Coalition Advocates for Substance Use Disorder/Behavioral Health Services for Patients With Bleeding Disorders

Coalition Advocates for Substance Use Disorder/Behavioral Health Services for Patients With Bleeding Disorders

By the UMass Memorial Medical Center
Posted: Tuesday, March 21, 2023.


March marks Bleeding Disorder Awareness Month, drawing awareness to the estimated 3 million people impacted by bleeding disorders nationwide. One UMass Memorial Medical Center caregiver is taking the mission even further and is working to break down access barriers for people living with substance abuse and/or mental health needs and bleeding disorders after seeing one of her patients impacted.

“I met Derick when he was 14 years old. I was months into my role as the nurse coordinator for the New England Hemophilia Treatment Center (HTC), and Derick was just getting into what would become a cycle of substance abuse, self-medicating to cope with a history of mental health issues,” said Jennifer Feldman, MSN, RN, Clinical Nurse Coordinator at the New England Hemophilia Center at UMass Memorial Medical Center. “When Derick was ready for help, I reached out to several substance use disorder and behavioral health facilities throughout Massachusetts and was essentially told the same thing each time: Derick was not eligible for placement due to his hemophilia. Facilities were not able to assume the liability associated with having a patient who required intravenous infusions to treat his underlying medical condition. Derick died of a drug overdose months later. He was 20 years old.”

Hemophilia is an inherited bleeding disorder in which the blood does not clot properly. This can lead to spontaneous bleeding as well as bleeding following injuries or surgery. It is caused by a mutation in one of the genes that provides instructions for making the clotting proteins needed to form a blood clot. Treatment entails replacing the missing protein either prophylactically or as needed when bleeds occur.

After Derick’s death, Jennifer acted. She reached out to New England Hemophilia Association (NEHA), a nonprofit advocacy and support organization for patients and families with bleeding disorders (BD). NEHA brought together the Hemophilia Federation of America, the National Hemophilia Foundation, HTC providers, other chapters, and bleeding disorder community members to establish The Bleeding Disorder Substance Use and Mental Health Access Coalition (BD SUMHAC), of which Jennifer is a co-founder. This coalition advocates for access to appropriate substance use and mental health treatment facilities for all individuals with bleeding disorders.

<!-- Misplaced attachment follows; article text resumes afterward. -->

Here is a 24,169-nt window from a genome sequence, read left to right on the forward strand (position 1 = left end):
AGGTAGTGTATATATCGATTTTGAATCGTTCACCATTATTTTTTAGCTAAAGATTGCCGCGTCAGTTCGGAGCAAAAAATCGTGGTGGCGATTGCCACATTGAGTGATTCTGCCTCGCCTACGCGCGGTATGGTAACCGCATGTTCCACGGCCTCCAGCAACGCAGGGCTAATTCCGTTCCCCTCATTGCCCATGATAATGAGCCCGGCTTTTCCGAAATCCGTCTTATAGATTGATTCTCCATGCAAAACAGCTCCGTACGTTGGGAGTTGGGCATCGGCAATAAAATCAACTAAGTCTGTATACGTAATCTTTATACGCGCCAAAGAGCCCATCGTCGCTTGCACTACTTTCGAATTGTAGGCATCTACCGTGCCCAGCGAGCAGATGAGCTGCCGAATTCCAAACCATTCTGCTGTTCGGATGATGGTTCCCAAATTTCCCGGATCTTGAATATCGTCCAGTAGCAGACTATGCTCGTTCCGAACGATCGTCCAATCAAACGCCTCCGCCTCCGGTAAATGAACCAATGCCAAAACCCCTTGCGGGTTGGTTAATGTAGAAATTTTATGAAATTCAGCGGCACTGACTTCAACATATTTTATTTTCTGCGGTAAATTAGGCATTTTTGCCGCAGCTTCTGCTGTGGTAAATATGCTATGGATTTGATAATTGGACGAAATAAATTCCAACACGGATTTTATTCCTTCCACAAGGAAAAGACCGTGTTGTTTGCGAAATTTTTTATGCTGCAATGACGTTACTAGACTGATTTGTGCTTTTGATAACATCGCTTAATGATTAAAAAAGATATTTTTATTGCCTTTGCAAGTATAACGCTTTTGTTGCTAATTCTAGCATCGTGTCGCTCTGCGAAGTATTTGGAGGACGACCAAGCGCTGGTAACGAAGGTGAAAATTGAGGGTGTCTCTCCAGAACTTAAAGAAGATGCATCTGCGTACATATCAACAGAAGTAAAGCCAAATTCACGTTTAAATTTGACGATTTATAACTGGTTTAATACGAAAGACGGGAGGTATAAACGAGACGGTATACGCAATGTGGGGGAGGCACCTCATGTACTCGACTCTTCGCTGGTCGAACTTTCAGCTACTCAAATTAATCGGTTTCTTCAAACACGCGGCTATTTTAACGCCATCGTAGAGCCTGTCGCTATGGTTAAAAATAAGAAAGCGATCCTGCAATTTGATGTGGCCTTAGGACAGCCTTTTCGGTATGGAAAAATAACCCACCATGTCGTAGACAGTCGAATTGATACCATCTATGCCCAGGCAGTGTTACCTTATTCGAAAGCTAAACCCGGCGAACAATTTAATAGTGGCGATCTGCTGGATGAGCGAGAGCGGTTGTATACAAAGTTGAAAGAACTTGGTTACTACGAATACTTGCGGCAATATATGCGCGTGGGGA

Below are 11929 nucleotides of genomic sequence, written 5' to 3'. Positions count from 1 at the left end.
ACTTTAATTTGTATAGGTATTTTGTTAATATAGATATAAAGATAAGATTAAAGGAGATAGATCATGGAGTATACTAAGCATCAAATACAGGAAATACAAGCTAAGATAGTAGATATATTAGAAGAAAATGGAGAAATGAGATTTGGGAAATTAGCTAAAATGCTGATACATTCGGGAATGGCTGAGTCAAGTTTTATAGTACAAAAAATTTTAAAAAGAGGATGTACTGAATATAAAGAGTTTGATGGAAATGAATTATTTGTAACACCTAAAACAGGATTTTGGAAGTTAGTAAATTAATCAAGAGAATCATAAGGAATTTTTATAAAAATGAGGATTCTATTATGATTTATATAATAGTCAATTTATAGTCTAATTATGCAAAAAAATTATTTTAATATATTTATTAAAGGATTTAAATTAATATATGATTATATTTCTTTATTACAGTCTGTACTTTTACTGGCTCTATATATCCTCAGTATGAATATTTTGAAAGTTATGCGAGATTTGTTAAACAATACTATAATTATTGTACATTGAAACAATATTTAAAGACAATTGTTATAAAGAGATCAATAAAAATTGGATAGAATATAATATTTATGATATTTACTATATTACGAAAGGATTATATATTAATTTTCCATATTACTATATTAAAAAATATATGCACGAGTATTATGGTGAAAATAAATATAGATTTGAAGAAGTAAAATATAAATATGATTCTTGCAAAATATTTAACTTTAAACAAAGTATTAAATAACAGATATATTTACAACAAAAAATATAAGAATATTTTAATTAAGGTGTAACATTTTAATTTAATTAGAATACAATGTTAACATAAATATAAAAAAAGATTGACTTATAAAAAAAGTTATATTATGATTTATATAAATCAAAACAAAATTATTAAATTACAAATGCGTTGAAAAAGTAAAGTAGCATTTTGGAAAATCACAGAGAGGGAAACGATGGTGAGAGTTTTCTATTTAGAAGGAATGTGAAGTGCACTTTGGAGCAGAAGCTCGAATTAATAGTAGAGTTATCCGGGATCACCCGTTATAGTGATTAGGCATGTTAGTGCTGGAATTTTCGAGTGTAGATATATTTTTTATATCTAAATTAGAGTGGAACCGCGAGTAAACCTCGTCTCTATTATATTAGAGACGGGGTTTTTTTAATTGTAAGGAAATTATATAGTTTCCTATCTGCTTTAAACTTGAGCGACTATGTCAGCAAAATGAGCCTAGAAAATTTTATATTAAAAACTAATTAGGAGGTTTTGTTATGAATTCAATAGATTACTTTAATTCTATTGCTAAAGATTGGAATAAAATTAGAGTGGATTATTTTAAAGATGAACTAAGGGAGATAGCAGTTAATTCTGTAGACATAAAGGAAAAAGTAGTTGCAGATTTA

She also found out Derick’s case was, tragically, not unique. In a national survey of HTC social workers conducted by BD SUMHAC, 83% of those that had attempted to secure placement for their BD patient at an addiction treatment facility or mental health facility, failed. The coalition connected with The American Society of Addiction Medicine (ASAM). The current ASAM edition is restrictive when it comes to individuals who infuse medications, which leads to the patient population being denied admission. Their goal is to see the ASAM guidelines changed in the 4th edition to be inclusive of individuals with bleeding disorders.

So far, the coalition has developed a best practices toolkit which helps identify common themes among those providers who had successful referrals, gathered resources that can help caregivers determine the appropriate level of care needed and resources for providers including language to assure the facility that the patient can be safely admitted, and developed information on how to respond to a denial. The coalition submitted a stakeholder feedback survey to ASAM regarding potential changes to the ASAM Criteria. In follow-up to this submission, the coalition developed materials that will serve as the basis of the guideline changes and support the facilities as they admit patients with bleeding disorders.

“Patients should not be denied access to treatment due to their bleeding disorder,” Jennifer said. “Through the coalition, Derick’s legacy lives on. His story inspires us every day and is a reminder of what needs to change. His death was preventable, but the system was inflexible. Our goal in the future is to change that inflexibility and make a difference in the lives of all our patients.”

Learn more about the Bleeding Disorders Substance Use & Mental Health Access Coalition, and view their resources by clicking here.